It’s been a long time since Comcast and Electronic Arts began testing a service that brings “console-quality” games to X1, the MSO’s IP-capable video platform.
The trial, originally called Xfinity Games Powered by Origin, first appeared back in the second half of 2013, enabling a select group of Comcast invitees to play games on X1 using remote controls and mobile apps to control the action.
According to DSL Reports, the service is nearing the launch phase. Citing an unnamed source familiar with the plan, DSL reports said Comcast and EA will offer a rotating package of about 50 games for about $10 per month, adding that it will be offered as a beta to about 100,000 subs by late July, and perhaps follow with a broad commercial launch by late August.
Comcast isn’t commenting on the report.
It’s not clear why it’s taken this long for the service to launch or if this EA offering will be delivered over-the-top or as a managed IP service, but Comcast would certainly have a much larger X1 addressable to market for it now than it did back in 2013.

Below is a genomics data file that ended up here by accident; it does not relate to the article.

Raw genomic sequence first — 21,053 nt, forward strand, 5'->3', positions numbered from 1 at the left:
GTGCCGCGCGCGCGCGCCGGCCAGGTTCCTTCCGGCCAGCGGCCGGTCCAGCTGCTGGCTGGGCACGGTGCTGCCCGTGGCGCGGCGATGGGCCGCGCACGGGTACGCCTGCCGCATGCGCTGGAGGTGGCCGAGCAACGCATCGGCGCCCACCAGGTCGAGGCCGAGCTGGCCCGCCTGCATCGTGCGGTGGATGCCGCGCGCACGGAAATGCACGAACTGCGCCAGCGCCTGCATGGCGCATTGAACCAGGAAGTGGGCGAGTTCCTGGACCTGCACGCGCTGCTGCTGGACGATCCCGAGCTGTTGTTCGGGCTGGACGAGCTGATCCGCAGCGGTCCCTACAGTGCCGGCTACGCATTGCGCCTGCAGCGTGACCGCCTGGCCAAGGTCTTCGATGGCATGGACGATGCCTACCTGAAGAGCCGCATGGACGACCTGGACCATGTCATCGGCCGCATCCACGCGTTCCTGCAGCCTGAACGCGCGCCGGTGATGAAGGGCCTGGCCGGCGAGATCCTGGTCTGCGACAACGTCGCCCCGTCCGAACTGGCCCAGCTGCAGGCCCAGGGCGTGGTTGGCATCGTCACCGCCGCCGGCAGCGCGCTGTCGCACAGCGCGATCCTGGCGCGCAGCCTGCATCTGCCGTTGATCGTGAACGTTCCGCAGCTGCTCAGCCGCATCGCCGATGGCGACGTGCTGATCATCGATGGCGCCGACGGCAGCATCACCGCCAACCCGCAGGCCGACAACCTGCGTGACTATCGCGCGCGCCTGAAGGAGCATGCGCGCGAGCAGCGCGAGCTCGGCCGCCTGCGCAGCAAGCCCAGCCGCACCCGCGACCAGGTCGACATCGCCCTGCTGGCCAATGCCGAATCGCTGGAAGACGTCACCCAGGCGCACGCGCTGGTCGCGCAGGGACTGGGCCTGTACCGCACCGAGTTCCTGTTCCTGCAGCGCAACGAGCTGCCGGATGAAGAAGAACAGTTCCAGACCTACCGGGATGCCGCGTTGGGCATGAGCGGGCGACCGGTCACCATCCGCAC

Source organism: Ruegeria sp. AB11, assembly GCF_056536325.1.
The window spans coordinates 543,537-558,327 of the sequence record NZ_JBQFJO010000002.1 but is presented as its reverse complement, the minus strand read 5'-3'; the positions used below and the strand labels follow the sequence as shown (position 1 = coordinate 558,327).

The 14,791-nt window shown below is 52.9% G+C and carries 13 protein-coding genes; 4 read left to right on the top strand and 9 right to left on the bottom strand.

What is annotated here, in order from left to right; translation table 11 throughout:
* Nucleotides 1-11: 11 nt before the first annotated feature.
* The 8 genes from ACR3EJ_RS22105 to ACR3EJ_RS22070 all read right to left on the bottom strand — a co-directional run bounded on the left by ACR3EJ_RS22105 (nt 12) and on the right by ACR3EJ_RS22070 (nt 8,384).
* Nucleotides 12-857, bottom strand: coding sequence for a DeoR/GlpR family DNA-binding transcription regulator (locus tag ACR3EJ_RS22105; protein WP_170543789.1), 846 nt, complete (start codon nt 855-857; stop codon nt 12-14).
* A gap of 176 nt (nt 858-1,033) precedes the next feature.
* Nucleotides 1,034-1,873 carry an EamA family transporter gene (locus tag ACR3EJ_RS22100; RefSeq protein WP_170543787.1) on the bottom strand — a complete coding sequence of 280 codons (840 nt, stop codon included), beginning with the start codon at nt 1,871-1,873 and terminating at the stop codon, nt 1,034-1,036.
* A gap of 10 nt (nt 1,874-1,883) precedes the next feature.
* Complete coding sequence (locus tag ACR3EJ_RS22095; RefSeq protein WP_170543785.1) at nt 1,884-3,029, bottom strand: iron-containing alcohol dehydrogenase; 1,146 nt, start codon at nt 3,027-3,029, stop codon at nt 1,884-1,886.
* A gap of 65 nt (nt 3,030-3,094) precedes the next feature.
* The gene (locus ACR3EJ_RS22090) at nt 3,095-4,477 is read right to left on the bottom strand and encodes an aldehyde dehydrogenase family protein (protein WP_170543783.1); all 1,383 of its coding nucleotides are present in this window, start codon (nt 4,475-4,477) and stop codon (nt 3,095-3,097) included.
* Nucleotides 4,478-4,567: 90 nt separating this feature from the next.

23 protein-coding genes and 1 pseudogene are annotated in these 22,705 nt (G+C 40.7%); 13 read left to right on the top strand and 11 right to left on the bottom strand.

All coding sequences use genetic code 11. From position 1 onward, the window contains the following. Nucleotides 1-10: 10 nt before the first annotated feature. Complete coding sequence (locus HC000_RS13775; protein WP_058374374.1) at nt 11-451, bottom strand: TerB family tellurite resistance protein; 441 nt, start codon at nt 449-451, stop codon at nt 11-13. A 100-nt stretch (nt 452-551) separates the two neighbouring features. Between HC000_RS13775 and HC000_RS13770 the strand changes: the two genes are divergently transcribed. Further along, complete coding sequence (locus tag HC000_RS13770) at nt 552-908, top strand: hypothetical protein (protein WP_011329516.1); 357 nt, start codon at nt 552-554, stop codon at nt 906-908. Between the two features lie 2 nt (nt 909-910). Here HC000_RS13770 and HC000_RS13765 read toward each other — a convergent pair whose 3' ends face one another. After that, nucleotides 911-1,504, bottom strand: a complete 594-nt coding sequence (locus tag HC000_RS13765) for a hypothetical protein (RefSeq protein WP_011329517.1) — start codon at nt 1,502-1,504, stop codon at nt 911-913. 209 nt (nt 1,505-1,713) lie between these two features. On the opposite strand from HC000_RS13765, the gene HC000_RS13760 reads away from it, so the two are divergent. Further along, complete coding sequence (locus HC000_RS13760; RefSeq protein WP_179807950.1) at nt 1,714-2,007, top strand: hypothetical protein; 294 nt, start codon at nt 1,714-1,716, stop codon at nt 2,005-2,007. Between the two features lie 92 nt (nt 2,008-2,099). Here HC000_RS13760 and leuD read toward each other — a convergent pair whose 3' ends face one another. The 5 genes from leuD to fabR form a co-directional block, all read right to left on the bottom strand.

Based on the MSO’s earlier estimation that it is deploying about 20,000 X1 boxes per day, Comcast should have about 10 million deployed by now (last fall, the MSO announced it had shipped 5 million X1 boxes).
As we mentioned in 2013, Comcast’s work with EA might remind some of The Sega Channel, the long-defunct subscription service that used cable connections and a specialized adapter to download game titles to the 16-bit Sega Genesis console. The Sega Channel, originally backed by Time Warner Cable and Tele-Communications Inc. (now part of Comcast), was shut down in 1998.
It also takes me back to circa 2001, when U.K.-based Pace trotted out a prototype set-top box (with a 40 GB hard drive) that integrated Sega's Dreamcast console. It was ahead of its time, not to mention clunky-looking...but it ran Crazy Taxi without issue when I had a chance to give it a test drive.
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